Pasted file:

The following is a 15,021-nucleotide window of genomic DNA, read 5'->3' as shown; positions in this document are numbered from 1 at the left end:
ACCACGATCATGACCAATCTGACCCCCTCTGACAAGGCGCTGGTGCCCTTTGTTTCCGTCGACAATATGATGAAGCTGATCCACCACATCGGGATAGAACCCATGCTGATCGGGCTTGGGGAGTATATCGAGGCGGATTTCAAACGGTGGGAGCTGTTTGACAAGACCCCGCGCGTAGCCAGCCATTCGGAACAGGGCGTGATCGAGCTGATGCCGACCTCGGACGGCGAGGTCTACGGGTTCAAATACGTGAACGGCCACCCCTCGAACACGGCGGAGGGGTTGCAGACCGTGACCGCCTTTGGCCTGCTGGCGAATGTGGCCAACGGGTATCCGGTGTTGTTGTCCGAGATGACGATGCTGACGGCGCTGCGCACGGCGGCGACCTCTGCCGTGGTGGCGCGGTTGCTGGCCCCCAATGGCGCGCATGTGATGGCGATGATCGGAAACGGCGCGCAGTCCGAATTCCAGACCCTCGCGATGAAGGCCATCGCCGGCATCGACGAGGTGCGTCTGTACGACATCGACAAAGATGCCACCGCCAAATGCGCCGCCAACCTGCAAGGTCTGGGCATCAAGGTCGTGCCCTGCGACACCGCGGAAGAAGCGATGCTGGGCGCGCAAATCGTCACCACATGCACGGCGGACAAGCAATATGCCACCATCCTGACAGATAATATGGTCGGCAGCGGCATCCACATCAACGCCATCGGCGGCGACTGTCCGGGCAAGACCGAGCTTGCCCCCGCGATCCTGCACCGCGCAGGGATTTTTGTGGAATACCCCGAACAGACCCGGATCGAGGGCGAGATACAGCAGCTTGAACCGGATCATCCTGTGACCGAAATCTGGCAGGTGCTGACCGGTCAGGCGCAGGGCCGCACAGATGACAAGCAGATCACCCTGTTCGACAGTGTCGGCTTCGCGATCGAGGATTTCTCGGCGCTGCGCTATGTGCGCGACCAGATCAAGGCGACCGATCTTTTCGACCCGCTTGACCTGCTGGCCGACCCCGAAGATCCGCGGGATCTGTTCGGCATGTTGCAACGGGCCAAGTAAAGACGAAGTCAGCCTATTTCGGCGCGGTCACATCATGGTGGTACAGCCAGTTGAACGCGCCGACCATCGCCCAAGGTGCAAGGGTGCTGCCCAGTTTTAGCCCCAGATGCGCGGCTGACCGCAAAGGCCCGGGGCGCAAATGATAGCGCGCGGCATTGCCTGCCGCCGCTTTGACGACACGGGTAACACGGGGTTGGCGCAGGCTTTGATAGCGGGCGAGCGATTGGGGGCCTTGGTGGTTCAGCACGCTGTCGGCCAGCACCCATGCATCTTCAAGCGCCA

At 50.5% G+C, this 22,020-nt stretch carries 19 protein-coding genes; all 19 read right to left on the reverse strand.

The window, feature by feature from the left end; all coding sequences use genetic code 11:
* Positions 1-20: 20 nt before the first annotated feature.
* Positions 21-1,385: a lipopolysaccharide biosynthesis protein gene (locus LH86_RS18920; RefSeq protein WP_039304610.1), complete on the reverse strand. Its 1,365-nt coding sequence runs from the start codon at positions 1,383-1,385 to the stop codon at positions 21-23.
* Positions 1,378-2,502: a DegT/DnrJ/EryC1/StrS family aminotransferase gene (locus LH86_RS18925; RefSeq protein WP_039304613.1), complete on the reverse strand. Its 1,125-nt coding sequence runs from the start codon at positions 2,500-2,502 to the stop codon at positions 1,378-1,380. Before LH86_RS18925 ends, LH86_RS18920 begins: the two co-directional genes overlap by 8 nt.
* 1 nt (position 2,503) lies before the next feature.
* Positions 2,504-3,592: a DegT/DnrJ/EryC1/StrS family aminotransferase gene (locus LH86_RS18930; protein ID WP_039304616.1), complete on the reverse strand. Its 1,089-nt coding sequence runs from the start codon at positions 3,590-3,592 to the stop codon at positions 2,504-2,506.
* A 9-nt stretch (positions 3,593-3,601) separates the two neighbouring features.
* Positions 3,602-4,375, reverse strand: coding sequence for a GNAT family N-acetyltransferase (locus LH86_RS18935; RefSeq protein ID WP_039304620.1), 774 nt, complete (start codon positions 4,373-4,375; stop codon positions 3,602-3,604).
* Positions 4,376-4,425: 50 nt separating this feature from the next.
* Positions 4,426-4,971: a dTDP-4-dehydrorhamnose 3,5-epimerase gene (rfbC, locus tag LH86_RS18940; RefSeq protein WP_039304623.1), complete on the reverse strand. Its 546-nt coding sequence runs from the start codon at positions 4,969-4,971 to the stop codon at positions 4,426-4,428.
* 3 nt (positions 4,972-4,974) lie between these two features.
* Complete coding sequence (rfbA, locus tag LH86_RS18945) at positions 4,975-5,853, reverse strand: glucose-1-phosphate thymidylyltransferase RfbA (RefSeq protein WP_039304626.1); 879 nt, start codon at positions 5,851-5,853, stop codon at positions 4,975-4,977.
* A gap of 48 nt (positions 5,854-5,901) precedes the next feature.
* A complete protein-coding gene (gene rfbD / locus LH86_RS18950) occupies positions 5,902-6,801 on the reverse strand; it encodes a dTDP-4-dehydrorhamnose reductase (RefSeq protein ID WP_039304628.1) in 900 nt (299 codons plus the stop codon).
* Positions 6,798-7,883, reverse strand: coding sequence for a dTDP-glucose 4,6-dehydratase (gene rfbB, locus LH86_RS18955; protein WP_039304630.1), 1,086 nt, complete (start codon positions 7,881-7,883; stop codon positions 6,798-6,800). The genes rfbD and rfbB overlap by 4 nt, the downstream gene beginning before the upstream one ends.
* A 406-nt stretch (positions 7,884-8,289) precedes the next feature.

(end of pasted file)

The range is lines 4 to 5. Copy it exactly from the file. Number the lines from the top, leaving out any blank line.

The window, feature by feature from the left end; all coding sequences use genetic code 11:
* Positions 1-20: 20 nt before the first annotated feature.